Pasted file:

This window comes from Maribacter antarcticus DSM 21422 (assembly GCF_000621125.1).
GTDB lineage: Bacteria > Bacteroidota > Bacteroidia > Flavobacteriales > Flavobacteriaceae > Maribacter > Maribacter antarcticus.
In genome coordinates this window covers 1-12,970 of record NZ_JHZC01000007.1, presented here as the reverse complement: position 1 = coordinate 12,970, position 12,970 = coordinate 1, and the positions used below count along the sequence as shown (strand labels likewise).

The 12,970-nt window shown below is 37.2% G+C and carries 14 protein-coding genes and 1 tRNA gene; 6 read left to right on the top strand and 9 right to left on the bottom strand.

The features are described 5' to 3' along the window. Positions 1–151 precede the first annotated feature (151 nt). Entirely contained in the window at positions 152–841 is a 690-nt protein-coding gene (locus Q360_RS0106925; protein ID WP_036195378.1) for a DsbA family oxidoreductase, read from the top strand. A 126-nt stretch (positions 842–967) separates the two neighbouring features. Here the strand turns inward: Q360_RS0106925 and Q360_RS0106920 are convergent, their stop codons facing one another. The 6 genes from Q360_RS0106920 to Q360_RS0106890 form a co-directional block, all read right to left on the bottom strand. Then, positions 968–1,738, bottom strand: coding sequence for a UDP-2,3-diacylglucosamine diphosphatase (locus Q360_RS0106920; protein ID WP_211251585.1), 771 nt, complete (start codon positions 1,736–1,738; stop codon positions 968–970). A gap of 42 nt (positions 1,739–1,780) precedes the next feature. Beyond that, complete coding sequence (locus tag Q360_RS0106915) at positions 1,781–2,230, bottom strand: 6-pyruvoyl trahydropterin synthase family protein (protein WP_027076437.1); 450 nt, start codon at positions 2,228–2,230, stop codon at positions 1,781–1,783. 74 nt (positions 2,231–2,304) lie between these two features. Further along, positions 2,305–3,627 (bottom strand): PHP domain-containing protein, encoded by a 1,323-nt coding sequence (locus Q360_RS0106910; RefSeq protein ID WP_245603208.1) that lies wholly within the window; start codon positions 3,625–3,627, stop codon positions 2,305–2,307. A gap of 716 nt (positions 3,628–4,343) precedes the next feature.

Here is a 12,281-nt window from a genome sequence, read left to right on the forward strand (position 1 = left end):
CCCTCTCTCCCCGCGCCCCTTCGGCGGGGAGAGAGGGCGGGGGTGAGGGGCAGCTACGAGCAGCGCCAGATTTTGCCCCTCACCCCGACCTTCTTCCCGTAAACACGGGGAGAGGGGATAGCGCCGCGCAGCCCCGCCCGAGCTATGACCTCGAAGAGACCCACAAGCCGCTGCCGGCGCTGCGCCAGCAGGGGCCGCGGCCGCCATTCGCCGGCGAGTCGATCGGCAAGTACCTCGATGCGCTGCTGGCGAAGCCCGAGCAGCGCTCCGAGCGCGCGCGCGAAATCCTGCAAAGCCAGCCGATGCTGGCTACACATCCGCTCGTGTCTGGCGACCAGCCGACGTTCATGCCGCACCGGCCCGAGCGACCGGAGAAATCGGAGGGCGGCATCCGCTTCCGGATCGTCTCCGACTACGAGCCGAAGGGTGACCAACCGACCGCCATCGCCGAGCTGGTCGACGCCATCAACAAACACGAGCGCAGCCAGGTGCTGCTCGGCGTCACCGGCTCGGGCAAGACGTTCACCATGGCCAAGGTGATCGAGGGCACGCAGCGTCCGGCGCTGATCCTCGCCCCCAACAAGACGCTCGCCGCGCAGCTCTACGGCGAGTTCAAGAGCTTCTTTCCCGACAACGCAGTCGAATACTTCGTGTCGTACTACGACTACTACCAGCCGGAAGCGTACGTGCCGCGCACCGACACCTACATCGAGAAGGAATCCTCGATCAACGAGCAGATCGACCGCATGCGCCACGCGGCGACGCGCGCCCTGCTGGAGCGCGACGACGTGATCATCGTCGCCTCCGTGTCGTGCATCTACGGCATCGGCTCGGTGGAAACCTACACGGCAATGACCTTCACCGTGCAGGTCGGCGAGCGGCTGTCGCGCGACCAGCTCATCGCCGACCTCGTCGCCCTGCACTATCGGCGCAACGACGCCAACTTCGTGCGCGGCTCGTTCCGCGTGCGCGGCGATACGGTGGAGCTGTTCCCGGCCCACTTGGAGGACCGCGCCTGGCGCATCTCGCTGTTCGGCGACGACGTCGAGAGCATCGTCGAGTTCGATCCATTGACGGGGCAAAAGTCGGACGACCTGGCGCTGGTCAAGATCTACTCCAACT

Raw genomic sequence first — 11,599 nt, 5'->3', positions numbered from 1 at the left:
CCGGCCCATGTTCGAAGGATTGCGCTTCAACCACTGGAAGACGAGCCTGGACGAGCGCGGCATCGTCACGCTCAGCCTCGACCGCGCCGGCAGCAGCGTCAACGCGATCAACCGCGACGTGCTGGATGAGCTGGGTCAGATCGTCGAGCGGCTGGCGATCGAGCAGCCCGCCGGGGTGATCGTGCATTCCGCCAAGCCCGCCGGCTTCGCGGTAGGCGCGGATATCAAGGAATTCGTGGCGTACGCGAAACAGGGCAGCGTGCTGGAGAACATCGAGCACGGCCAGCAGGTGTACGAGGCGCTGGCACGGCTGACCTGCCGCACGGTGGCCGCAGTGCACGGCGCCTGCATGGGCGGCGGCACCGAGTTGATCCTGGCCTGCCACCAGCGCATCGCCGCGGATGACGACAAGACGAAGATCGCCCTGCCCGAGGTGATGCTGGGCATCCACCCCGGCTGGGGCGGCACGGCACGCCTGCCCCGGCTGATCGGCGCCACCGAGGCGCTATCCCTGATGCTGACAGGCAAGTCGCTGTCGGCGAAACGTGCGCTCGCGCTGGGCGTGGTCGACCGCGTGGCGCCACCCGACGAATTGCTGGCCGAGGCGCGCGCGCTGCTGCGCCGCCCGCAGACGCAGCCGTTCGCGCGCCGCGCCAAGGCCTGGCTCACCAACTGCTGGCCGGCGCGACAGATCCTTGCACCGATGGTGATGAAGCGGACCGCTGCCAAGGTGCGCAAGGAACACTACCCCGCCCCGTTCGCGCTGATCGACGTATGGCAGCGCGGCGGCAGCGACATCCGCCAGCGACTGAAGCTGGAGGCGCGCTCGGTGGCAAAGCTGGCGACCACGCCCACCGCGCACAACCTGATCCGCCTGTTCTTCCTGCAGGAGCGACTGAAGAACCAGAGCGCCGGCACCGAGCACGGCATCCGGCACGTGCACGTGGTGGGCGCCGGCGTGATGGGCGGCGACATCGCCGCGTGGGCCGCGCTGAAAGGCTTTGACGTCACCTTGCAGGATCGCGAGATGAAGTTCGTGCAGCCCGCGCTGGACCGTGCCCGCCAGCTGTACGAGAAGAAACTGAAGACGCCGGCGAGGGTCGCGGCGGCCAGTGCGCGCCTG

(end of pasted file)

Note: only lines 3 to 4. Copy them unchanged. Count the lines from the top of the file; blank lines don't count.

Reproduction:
In genome coordinates this window covers 1-12,970 of record NZ_JHZC01000007.1, presented here as the reverse complement: position 1 = coordinate 12,970, position 12,970 = coordinate 1, and the positions used below count along the sequence as shown (strand labels likewise).

The 12,970-nt window shown below is 37.2% G+C and carries 14 protein-coding genes and 1 tRNA gene; 6 read left to right on the top strand and 9 right to left on the bottom strand.